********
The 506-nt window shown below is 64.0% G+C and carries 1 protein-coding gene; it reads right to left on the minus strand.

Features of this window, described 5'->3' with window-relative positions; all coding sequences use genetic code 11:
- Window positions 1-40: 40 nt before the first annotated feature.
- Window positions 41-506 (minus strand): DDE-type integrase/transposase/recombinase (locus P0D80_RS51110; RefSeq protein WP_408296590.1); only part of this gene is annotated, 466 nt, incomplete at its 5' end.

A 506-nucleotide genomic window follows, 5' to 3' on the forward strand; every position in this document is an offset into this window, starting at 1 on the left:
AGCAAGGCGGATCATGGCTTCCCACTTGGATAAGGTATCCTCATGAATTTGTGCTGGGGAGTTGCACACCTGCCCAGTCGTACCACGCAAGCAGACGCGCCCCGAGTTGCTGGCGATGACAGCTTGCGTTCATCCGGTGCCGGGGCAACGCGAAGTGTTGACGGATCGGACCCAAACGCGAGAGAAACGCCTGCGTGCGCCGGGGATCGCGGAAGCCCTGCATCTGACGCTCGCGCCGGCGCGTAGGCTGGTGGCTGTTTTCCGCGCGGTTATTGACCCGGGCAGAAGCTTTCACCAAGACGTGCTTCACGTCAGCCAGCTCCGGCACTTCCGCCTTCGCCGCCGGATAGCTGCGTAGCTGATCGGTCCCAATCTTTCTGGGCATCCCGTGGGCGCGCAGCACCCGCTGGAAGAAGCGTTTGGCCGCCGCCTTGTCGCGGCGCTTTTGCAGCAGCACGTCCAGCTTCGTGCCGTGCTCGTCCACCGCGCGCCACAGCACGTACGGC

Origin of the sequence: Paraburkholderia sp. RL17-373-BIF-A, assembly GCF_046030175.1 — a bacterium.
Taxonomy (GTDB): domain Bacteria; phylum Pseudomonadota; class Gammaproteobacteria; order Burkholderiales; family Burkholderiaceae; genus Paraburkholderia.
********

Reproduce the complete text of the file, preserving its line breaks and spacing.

The 506-nt window shown below is 64.0% G+C and carries 1 protein-coding gene; it reads right to left on the minus strand.

Features of this window, described 5'->3' with window-relative positions; all coding sequences use genetic code 11:
- Window positions 1-40: 40 nt before the first annotated feature.
- Window positions 41-506 (minus strand): DDE-type integrase/transposase/recombinase (locus P0D80_RS51110; RefSeq protein WP_408296590.1); only part of this gene is annotated, 466 nt, incomplete at its 5' end.

A 506-nucleotide genomic window follows, 5' to 3' on the forward strand; every position in this document is an offset into this window, starting at 1 on the left:
AGCAAGGCGGATCATGGCTTCCCACTTGGATAAGGTATCCTCATGAATTTGTGCTGGGGAGTTGCACACCTGCCCAGTCGTACCACGCAAGCAGACGCGCCCCGAGTTGCTGGCGATGACAGCTTGCGTTCATCCGGTGCCGGGGCAACGCGAAGTGTTGACGGATCGGACCCAAACGCGAGAGAAACGCCTGCGTGCGCCGGGGATCGCGGAAGCCCTGCATCTGACGCTCGCGCCGGCGCGTAGGCTGGTGGCTGTTTTCCGCGCGGTTATTGACCCGGGCAGAAGCTTTCACCAAGACGTGCTTCACGTCAGCCAGCTCCGGCACTTCCGCCTTCGCCGCCGGATAGCTGCGTAGCTGATCGGTCCCAATCTTTCTGGGCATCCCGTGGGCGCGCAGCACCCGCTGGAAGAAGCGTTTGGCCGCCGCCTTGTCGCGGCGCTTTTGCAGCAGCACGTCCAGCTTCGTGCCGTGCTCGTCCACCGCGCGCCACAGCACGTACGGC

Origin of the sequence: Paraburkholderia sp. RL17-373-BIF-A, assembly GCF_046030175.1 — a bacterium.
Taxonomy (GTDB): domain Bacteria; phylum Pseudomonadota; class Gammaproteobacteria; order Burkholderiales; family Burkholderiaceae; genus Paraburkholderia.